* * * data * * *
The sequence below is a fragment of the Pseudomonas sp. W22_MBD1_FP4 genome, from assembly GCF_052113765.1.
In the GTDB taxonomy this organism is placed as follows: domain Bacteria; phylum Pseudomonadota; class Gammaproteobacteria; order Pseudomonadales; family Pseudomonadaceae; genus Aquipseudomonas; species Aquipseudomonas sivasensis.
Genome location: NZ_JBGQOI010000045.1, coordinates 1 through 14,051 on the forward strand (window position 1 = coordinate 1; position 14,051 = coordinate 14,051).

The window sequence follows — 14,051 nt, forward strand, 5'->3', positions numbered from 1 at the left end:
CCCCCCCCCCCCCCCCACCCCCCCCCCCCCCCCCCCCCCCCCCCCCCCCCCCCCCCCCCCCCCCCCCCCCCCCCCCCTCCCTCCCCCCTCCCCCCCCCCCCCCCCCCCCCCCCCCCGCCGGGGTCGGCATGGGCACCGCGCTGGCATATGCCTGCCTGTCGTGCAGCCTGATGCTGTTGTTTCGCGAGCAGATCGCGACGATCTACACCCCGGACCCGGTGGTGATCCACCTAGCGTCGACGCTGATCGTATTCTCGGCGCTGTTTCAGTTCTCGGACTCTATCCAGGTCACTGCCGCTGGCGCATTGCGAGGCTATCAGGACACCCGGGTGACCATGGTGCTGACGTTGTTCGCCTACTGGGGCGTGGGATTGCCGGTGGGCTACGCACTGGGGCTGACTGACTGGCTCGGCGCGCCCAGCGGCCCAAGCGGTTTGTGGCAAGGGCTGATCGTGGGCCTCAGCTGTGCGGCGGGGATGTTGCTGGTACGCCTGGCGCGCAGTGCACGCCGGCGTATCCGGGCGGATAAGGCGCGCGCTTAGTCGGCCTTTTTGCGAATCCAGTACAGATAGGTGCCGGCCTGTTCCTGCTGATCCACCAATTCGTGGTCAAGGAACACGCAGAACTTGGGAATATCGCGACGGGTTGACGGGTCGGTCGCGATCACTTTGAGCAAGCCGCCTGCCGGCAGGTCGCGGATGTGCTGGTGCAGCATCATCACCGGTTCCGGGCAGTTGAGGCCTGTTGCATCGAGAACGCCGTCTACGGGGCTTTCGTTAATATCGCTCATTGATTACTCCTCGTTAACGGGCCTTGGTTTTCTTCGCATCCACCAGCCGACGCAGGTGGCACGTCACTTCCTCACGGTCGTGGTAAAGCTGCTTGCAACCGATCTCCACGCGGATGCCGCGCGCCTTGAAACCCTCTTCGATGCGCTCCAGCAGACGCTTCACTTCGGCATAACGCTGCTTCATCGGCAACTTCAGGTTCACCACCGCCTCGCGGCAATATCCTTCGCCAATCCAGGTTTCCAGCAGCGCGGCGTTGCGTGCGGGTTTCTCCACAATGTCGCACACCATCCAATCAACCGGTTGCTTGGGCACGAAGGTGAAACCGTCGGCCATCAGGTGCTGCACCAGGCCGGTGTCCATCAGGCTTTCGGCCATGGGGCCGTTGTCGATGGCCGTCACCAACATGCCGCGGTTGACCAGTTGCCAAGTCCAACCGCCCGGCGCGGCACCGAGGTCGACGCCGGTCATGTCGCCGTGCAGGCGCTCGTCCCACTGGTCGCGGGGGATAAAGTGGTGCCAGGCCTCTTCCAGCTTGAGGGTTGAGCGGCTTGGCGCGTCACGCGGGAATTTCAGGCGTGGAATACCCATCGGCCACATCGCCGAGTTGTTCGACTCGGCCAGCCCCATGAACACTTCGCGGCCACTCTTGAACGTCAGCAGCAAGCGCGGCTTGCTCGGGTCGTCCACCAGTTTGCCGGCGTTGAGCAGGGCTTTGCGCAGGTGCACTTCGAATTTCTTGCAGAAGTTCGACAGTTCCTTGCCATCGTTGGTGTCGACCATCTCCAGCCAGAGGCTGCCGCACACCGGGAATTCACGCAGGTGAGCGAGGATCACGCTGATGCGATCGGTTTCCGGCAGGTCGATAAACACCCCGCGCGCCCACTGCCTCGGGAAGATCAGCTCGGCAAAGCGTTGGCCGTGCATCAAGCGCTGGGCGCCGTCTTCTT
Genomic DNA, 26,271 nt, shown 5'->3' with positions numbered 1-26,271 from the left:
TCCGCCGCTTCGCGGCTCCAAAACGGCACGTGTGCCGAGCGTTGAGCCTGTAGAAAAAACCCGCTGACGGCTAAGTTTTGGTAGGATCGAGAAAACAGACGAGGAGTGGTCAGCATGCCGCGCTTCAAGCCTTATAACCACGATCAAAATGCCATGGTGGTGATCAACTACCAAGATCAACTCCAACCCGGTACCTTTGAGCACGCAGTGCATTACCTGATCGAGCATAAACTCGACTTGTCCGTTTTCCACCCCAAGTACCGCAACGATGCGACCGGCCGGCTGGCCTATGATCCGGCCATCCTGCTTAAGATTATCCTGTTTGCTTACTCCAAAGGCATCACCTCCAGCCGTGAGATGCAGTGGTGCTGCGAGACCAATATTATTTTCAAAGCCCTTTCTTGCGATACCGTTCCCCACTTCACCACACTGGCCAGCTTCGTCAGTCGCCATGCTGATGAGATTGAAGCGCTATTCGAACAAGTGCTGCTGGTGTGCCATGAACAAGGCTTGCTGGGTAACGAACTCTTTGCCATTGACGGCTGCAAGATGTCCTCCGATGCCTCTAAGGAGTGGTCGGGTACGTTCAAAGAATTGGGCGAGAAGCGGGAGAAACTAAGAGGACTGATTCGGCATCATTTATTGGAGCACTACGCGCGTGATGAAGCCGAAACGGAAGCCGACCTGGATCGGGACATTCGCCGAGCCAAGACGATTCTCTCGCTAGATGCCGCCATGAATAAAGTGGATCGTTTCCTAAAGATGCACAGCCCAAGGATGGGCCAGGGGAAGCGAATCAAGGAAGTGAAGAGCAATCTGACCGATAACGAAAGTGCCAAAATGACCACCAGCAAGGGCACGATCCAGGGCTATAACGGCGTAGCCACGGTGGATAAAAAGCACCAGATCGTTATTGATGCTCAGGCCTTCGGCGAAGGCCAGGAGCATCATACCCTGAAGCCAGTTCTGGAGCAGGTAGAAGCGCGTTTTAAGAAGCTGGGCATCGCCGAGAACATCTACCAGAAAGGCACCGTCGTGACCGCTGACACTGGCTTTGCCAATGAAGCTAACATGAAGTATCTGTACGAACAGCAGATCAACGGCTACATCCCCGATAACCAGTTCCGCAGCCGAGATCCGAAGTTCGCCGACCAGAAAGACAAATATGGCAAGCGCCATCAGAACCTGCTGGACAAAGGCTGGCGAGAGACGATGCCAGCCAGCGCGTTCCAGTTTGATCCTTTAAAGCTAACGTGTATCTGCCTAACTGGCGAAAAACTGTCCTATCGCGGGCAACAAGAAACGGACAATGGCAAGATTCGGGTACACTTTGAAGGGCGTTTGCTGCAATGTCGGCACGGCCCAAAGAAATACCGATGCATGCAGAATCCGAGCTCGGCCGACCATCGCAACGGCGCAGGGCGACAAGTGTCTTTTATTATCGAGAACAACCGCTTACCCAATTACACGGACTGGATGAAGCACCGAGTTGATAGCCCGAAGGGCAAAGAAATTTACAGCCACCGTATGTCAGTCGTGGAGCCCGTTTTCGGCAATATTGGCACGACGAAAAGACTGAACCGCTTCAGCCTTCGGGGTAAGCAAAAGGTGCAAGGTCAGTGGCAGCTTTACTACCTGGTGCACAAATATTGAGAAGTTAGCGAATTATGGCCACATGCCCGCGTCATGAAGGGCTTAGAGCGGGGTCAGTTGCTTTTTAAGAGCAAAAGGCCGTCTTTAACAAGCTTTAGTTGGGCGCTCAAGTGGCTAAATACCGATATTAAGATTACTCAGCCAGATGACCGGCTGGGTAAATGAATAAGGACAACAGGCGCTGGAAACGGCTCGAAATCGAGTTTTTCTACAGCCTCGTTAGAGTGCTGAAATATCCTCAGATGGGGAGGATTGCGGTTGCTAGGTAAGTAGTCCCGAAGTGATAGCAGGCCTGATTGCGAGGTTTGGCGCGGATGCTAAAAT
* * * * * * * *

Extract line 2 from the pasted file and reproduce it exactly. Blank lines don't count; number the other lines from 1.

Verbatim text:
In the GTDB taxonomy this organism is placed as follows: domain Bacteria; phylum Pseudomonadota; class Gammaproteobacteria; order Pseudomonadales; family Pseudomonadaceae; genus Aquipseudomonas; species Aquipseudomonas sivasensis.